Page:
Marquis: And that goes back to the vehicle so when we’re talking about the care center like not all students are going to utilize it but it’s the vehicle to help them maintain care

Dr. Gooden: You know Katie‘s point about the core it just seems that we think about equity that there are a couple of things that need to show up, this idea of justice and fairness support. I really like your idea of throwing spaghetti at the wall, it’s really about being open minded and flexible in a lot of ways right? And kind of really developing in a very intentional way excellence.

Katie: Equity is excellence cause then when things are equitable people can be excellent, institutions can be excellence. And it’s really interesting to, I keep thinking about again you mentioned fairness to shift how we think about what fairness actually is cause I think there’s such a strong connection between fairness and equality right? Everybody gets the same thing and that’s seen as fair but that’s not actually fair and equity teaches us that right?

Dr. Gooden: Yeah, that’s a great point Katie

Katie: So for people who are interested in equity and wanting to shift from that equality viewpoint into more of an equity mindset, what are ways that either you’ve developed or you’ve seen people develop and kind of get more into that equity mindset?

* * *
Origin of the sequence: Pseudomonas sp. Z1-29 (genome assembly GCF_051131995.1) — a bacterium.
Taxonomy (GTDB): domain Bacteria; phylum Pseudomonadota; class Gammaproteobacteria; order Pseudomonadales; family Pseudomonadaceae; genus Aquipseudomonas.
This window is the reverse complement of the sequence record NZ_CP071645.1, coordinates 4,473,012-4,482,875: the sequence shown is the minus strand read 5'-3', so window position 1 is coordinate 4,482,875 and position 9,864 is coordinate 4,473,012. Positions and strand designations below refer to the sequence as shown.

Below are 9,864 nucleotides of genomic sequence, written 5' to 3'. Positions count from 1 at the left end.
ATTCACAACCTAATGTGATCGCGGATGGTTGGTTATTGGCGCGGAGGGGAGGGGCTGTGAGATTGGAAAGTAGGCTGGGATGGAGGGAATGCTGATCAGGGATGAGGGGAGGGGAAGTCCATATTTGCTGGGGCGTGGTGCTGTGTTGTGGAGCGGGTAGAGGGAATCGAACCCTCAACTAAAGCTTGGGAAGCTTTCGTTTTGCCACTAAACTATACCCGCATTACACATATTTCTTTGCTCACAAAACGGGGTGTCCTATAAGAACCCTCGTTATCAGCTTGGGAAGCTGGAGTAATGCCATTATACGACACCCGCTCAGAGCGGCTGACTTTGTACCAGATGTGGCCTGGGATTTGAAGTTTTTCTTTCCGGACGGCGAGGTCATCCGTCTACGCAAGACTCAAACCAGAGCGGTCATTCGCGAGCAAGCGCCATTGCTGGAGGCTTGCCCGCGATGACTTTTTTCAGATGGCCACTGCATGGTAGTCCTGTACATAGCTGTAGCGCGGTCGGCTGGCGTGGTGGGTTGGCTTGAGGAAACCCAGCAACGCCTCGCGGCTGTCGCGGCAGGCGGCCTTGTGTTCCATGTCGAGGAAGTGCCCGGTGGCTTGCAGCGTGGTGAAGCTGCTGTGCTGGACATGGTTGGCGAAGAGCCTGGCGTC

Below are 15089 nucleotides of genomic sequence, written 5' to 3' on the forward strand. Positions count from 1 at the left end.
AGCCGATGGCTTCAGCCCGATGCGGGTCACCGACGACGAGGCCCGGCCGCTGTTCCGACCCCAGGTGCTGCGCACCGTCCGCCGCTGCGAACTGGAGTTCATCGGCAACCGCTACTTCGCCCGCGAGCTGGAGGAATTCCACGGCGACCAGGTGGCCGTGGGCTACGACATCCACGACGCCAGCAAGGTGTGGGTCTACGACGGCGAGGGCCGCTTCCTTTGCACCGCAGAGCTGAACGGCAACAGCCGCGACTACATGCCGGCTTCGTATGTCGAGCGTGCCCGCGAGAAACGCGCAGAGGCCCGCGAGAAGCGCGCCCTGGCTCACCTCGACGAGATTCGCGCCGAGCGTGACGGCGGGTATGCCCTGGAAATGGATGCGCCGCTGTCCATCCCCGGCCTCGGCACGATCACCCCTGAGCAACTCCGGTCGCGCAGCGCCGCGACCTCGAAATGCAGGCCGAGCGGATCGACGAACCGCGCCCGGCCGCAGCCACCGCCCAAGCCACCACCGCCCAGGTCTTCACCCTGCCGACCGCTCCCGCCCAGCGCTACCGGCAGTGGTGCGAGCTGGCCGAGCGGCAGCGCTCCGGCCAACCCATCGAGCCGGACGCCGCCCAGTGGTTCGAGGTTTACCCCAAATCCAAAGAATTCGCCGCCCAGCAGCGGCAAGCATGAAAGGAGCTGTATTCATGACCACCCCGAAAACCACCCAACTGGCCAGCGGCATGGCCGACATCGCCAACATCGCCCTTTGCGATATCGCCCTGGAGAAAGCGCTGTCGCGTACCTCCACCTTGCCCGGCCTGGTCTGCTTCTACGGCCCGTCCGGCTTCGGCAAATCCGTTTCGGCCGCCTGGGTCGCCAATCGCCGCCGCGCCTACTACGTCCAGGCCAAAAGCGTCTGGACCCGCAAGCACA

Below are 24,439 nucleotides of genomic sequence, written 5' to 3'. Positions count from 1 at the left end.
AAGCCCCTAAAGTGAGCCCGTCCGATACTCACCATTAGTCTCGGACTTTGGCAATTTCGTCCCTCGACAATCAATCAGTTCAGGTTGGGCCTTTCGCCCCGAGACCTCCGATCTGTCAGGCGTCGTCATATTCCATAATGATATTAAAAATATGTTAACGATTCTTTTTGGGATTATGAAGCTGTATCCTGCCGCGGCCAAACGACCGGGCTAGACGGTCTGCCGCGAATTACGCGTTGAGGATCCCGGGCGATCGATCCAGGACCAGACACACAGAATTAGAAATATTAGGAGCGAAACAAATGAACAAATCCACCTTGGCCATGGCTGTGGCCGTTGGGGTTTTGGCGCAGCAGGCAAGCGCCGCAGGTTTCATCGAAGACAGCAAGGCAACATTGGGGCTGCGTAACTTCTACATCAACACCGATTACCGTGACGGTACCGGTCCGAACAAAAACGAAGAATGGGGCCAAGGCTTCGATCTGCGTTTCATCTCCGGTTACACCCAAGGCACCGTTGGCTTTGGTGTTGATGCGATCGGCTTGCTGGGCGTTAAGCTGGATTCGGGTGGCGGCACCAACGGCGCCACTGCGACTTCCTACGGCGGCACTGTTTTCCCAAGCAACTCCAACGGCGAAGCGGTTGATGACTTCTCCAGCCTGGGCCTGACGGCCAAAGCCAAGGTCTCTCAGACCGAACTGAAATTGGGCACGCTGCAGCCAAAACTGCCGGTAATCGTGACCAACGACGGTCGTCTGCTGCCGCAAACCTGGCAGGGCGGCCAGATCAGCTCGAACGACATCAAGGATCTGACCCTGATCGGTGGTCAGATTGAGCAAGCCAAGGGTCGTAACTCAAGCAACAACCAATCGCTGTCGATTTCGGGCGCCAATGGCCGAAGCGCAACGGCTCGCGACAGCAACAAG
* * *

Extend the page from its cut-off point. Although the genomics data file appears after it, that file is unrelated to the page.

Dr .Gooden: That’s a great question you know it really starts itself, so I think at the individual level there needs to be a concerted and intentional effort to yearn and think about the difference between equality and equity and to actually just let that sit with you for a while. And think about what we’re uncomfortable with when we talk about equality and equity. Cause unless you do the work at the individual level it’s really hard to step up as an ally as advocate and as a change agent so my recommendation would be to start at the individual level whether it’s reading a book, being in conversation, attending some of the sessions that both you and Marquis do or facilitate would be a really great way to start. And the second piece I think individuals are starting on this journey is to be gentle with yourself and not beat yourself up. If you feel that you're not an expert or you haven’t stepped into space to advocate or be an ally some of that takes time. Now I’m not saying to use that as an excuse for not taking action so it  really is a balance and it’s also taking a risk right? In a lot of ways and being vulnerable in spaces where you want to use your voice which is really important, so I’d say start with self like doing some reflective work and then think about you know what your passionate about in terms of equity where you see unfairness and injustice show and how you can pushback or call people in so that they draw attention to behaviors even draw attention to policy’s, procedure and processes that do harm.